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With Medicare vote, G.O.P. splitting from Bush

Despite the president's opposition, the bill passed with vetoproof majorities.

Sen. Harry Reid, D-NV, speaks on the vote ending the Republican filibuster of a Medicare bill and the return of Sen. Ted Kennedy, D-MA, to the Senate for the vote on Capitol Hill in Washington on July 9, 2008.

Patrick D. McDermott/UPI/NEWSCOM

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Washington - If President Bush opts to exercise his veto threat on a Medicare bill this week, he can no longer count on Republicans to back him up.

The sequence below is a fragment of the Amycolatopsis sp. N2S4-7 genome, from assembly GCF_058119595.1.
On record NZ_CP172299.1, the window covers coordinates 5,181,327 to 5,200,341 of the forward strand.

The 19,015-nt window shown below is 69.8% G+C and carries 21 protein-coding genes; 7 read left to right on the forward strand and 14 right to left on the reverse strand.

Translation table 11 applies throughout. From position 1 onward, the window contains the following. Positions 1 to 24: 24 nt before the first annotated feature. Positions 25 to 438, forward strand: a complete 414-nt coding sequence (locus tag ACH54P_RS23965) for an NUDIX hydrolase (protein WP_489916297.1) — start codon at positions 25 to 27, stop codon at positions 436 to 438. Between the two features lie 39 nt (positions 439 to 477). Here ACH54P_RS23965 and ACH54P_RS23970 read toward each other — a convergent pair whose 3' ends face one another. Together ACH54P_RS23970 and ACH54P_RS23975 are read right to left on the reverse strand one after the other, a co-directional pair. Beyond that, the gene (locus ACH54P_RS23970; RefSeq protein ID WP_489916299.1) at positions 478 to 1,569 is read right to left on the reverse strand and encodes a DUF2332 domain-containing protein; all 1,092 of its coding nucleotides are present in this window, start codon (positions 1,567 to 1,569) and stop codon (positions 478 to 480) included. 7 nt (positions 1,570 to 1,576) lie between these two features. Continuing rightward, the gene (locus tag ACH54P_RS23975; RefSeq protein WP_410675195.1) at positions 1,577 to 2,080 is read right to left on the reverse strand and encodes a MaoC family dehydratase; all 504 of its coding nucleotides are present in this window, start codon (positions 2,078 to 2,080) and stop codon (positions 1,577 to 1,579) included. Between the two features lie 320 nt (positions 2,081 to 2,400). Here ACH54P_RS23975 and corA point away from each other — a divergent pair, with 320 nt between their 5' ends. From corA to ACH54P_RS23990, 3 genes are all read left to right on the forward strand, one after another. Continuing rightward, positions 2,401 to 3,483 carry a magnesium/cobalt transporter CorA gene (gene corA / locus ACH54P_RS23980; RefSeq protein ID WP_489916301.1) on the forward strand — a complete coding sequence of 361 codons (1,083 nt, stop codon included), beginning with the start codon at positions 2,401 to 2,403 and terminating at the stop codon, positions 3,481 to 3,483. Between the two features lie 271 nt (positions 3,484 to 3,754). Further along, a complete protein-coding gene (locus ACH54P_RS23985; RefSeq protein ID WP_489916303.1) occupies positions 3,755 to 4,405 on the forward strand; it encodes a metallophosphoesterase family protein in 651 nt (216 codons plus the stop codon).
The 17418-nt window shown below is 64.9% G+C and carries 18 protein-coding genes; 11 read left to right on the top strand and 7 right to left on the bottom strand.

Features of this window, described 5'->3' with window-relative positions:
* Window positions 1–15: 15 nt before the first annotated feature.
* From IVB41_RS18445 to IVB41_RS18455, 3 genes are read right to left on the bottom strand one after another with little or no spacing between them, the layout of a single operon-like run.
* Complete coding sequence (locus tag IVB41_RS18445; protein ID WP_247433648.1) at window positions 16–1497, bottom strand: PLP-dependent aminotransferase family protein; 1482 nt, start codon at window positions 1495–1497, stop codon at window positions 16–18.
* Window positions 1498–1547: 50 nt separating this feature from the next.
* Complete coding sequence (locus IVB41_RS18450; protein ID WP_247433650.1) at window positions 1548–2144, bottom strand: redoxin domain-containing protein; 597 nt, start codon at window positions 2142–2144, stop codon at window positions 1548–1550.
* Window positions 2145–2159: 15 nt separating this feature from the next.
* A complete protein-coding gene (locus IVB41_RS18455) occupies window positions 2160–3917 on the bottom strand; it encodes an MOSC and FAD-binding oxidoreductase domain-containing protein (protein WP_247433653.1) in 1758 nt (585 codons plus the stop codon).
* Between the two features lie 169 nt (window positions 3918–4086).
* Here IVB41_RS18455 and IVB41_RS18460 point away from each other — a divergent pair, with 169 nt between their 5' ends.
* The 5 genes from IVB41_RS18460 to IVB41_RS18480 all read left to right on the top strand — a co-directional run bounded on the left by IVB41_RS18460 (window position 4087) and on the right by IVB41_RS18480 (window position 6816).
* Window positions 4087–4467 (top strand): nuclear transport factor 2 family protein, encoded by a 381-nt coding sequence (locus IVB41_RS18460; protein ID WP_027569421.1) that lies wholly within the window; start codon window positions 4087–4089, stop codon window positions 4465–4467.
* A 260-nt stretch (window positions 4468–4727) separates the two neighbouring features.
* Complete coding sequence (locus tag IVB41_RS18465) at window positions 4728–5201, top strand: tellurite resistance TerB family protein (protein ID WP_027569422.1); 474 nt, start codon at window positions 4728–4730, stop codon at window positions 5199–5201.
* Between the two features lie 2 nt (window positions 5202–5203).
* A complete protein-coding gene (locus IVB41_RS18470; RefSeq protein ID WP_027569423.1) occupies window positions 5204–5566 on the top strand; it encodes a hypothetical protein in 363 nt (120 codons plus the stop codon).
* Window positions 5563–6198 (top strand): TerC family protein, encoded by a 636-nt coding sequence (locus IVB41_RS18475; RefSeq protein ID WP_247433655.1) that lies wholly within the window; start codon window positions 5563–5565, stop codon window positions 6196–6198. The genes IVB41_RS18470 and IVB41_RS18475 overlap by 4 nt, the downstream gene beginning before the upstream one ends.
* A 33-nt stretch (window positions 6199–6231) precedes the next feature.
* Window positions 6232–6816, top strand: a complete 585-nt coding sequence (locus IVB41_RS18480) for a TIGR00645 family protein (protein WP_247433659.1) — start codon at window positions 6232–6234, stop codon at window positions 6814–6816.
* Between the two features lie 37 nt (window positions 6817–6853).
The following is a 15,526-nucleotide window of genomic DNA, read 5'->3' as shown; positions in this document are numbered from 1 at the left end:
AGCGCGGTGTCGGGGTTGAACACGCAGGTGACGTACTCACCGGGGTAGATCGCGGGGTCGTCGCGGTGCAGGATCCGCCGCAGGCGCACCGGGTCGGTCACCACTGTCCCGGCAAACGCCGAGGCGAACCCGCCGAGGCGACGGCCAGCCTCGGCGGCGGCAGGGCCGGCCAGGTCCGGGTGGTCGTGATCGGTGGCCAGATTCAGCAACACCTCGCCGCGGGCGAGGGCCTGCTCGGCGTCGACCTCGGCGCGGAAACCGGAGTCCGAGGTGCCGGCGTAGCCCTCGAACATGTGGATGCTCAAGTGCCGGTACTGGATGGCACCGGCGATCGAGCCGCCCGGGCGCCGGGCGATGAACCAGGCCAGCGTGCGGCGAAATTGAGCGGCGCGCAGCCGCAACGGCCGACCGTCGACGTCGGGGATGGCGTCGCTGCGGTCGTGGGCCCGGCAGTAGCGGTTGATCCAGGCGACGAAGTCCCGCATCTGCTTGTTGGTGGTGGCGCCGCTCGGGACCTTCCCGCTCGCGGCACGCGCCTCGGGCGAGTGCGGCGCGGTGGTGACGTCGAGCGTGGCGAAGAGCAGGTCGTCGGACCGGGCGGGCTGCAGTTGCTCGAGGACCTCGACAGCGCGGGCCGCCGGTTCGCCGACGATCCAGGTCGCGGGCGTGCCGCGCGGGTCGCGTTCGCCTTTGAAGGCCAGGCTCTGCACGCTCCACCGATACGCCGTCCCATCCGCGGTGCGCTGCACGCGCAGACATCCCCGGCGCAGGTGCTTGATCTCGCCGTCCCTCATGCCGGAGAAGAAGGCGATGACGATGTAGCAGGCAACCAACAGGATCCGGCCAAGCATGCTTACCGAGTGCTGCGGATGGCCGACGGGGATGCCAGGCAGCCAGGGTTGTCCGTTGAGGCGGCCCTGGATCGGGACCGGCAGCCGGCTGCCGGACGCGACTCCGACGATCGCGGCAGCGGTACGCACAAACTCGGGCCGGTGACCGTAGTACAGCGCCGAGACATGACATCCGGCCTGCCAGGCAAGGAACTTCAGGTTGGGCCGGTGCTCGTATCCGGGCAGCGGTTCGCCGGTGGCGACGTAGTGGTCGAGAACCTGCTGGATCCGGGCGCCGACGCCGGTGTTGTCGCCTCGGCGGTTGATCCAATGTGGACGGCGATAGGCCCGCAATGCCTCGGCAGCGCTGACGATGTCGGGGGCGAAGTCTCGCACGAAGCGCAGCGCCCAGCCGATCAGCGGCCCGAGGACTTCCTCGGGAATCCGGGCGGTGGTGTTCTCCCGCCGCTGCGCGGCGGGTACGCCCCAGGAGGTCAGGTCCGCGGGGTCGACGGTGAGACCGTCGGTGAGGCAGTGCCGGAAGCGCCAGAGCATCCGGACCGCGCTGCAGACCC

That's the political fallout from last week's surprise Senate vote that saw 18 Republicans – including nine who reversed previous stands – vote with all Democrats to block a mandated 10.6 percent cut in payments to physicians who treat Medicare patients. On the House side, 129 Republicans broke with the White House in a June 24 vote on the bill.

If these votes hold, Congress wields more than a vetoproof, two-thirds majority in both houses. The lopsided votes are already spurring talk among Democrats of reviving previously vetoed legislation, such as a bid to expand the State Children's Health Insurance Program (SCHIP).

"This legislation sends a tremendous message to the American people, and, I hope, paves the way for bipartisan activity," said Senate majority leader Harry Reid after the July 9 vote.


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